You truly enjoy the Tuesdays you devote to teaching at a local university. Despite the numerous continuing education courses you’ve completed, your experience as a part-time educator has enriched your knowledge more than you could ever imagine. As you’ve often said to your residents, their interaction with you gives you much more than you bring to them. And the best residents are those who are insatiable when it comes to knowing why, when, and how. But you notice an increasing trend over the years you’ve been teaching. The XYZ distalizer seems to find an extensive application after a lecturer espouses its vast benefits. And subsequently, the ABC appliance soon replaces it after another proponent brings lunch and shares their slide presentation with the residents. You almost believe that the device displayed by the most recent or most alluring presenter suddenly reigns as the soup du jour of contemporary orthodontic therapy. You wonder how so many new ways to solve a clinical problem can be considered that much more effective than the last.
In appliance choice or treatment planning, everyone has their favorite hammer with which to hit the nail. Whether we promote surgically-assisted rapid palatal expansion with a Hyrax appliance or favor segmental osteotomies with rigid fixation to expand an adult’s maxilla might be irrelevant if they both produce results that are clinically superb and equally stable. Ditto, if our attempt is to avoid premolar extractions or if we never hesitate to write the extraction order regardless of how much parents flinch at the thought. Ideal treatment objectives should be approached without bias toward the appliance used to meet those objectives. Our fiduciary responsibility is to place the patient’s welfare above all else. Results vary not by appliance type but by the way we deliver a specific form of therapy, the care we take to execute it, and the compassion we provide to address patients’ physical and emotional needs. Before we initiate treatment, we must ask ourselves if the appliance is clinically effective, whether the risk-benefit ratio justifies our choice, and if less invasive intervention would equally meet our objectives. In addition, it is absolutely critical that we not bad-mouth other practitioners who use something that differs from ours as long as a combination of ample experience, evidence-based information, and respect for the patient’s values as well as ethics fundamentals prevail. When we criticize our colleague’s appliance or therapy, we criticize ourselves—and thus denigrate our entire specialty. What is vogue in orthodontic circles these days is irrelevant and immaterial; the vogue is what is best for that patient in the chair.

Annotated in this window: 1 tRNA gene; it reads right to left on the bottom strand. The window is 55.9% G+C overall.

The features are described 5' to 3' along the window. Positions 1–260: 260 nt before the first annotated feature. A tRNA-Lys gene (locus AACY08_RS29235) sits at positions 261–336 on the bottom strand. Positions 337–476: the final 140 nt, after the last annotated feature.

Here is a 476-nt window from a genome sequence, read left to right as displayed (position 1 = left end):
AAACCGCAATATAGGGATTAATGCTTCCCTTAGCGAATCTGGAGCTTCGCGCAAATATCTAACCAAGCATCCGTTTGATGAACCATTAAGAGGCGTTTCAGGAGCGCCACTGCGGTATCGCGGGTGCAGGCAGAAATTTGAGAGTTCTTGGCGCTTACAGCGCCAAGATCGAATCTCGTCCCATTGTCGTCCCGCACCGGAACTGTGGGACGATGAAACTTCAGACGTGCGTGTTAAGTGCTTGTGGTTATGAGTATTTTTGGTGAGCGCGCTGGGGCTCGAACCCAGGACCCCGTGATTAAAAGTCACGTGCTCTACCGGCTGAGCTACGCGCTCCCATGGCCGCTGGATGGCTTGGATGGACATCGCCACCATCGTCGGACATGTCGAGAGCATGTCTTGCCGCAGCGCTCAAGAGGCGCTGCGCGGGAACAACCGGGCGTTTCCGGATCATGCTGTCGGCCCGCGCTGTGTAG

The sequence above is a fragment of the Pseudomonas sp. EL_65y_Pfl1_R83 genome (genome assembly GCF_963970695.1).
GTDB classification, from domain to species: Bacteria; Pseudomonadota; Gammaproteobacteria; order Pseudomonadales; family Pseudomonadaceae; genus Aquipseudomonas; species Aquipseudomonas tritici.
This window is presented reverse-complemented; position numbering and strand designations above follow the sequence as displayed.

This is not a new concept. Almost a century ago, Milo Hellman, one of the greatest orthodontic luminaries of all time, admonished that treatment be delivered with respect for fundamental principles that are “backed by knowledge, skill, ability and guided by mature judgement.”
Despite our most sincere intentions and earnest efforts to do our best for our patients, we’ve all found ourselves entangled in clinical situations that cannot be brought to satisfactory results regardless of the appliance we use. In these instances, the severity of the challenge supersedes our own—or anyone’s—expertise. Orthodontists who won’t admit that the treatment of some patients exceeds human capacity are fooling themselves. The late Harry G. Barrer, one of my favorite instructors, was a man of practicality as well as wisdom. He coined an adage that forever endures in my mind. He asserted that 20% of patients could be effectively treated by anyone; 20% could be treated by only Divine Providence; but the remaining 60% is dependent on the skill, knowledge, perseverance, and experience of the orthodontist (Barrer HG, personal communication, 1984).
Nothing has changed since I heard those words. I’m still pursuing that 60% with a passion.
1. Gross R.: Helping the patient decide.2001.MosbySt Louispp. 73-97.
2. Hellman M.: The future of orthodontia; a present-day problem for the orthodontist. Am J Orthod 1947; 34: pp. 1-17.